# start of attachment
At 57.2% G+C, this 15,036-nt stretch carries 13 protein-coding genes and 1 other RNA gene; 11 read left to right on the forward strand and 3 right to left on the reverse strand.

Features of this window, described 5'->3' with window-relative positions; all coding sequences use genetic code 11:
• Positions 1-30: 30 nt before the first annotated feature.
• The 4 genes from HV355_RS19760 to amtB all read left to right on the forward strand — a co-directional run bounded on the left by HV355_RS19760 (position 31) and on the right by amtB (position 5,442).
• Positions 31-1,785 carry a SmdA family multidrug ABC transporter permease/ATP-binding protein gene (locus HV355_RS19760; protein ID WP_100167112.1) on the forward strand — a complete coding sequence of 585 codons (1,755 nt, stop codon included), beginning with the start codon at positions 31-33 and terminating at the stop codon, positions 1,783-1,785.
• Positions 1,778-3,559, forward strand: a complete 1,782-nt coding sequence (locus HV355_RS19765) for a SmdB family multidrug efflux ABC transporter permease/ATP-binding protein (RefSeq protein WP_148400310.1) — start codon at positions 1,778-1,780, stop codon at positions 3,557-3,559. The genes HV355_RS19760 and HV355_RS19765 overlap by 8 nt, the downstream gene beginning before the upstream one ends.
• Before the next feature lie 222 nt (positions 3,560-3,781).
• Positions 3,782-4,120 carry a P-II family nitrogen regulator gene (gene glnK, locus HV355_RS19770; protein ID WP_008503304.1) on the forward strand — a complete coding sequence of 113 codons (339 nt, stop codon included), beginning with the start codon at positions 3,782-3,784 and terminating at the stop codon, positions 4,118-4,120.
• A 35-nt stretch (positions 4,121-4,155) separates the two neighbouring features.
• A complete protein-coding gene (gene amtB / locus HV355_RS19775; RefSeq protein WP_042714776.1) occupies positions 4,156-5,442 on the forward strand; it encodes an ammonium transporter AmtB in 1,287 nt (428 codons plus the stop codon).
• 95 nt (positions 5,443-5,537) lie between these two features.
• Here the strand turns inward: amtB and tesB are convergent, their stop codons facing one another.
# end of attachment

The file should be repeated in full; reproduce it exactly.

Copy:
At 57.2% G+C, this 15,036-nt stretch carries 13 protein-coding genes and 1 other RNA gene; 11 read left to right on the forward strand and 3 right to left on the reverse strand.

Features of this window, described 5'->3' with window-relative positions; all coding sequences use genetic code 11:
• Positions 1-30: 30 nt before the first annotated feature.
• The 4 genes from HV355_RS19760 to amtB all read left to right on the forward strand — a co-directional run bounded on the left by HV355_RS19760 (position 31) and on the right by amtB (position 5,442).
• Positions 31-1,785 carry a SmdA family multidrug ABC transporter permease/ATP-binding protein gene (locus HV355_RS19760; protein ID WP_100167112.1) on the forward strand — a complete coding sequence of 585 codons (1,755 nt, stop codon included), beginning with the start codon at positions 31-33 and terminating at the stop codon, positions 1,783-1,785.
• Positions 1,778-3,559, forward strand: a complete 1,782-nt coding sequence (locus HV355_RS19765) for a SmdB family multidrug efflux ABC transporter permease/ATP-binding protein (RefSeq protein WP_148400310.1) — start codon at positions 1,778-1,780, stop codon at positions 3,557-3,559. The genes HV355_RS19760 and HV355_RS19765 overlap by 8 nt, the downstream gene beginning before the upstream one ends.
• Before the next feature lie 222 nt (positions 3,560-3,781).
• Positions 3,782-4,120 carry a P-II family nitrogen regulator gene (gene glnK, locus HV355_RS19770; protein ID WP_008503304.1) on the forward strand — a complete coding sequence of 113 codons (339 nt, stop codon included), beginning with the start codon at positions 3,782-3,784 and terminating at the stop codon, positions 4,118-4,120.
• A 35-nt stretch (positions 4,121-4,155) separates the two neighbouring features.
• A complete protein-coding gene (gene amtB / locus HV355_RS19775; RefSeq protein WP_042714776.1) occupies positions 4,156-5,442 on the forward strand; it encodes an ammonium transporter AmtB in 1,287 nt (428 codons plus the stop codon).
• 95 nt (positions 5,443-5,537) lie between these two features.
• Here the strand turns inward: amtB and tesB are convergent, their stop codons facing one another.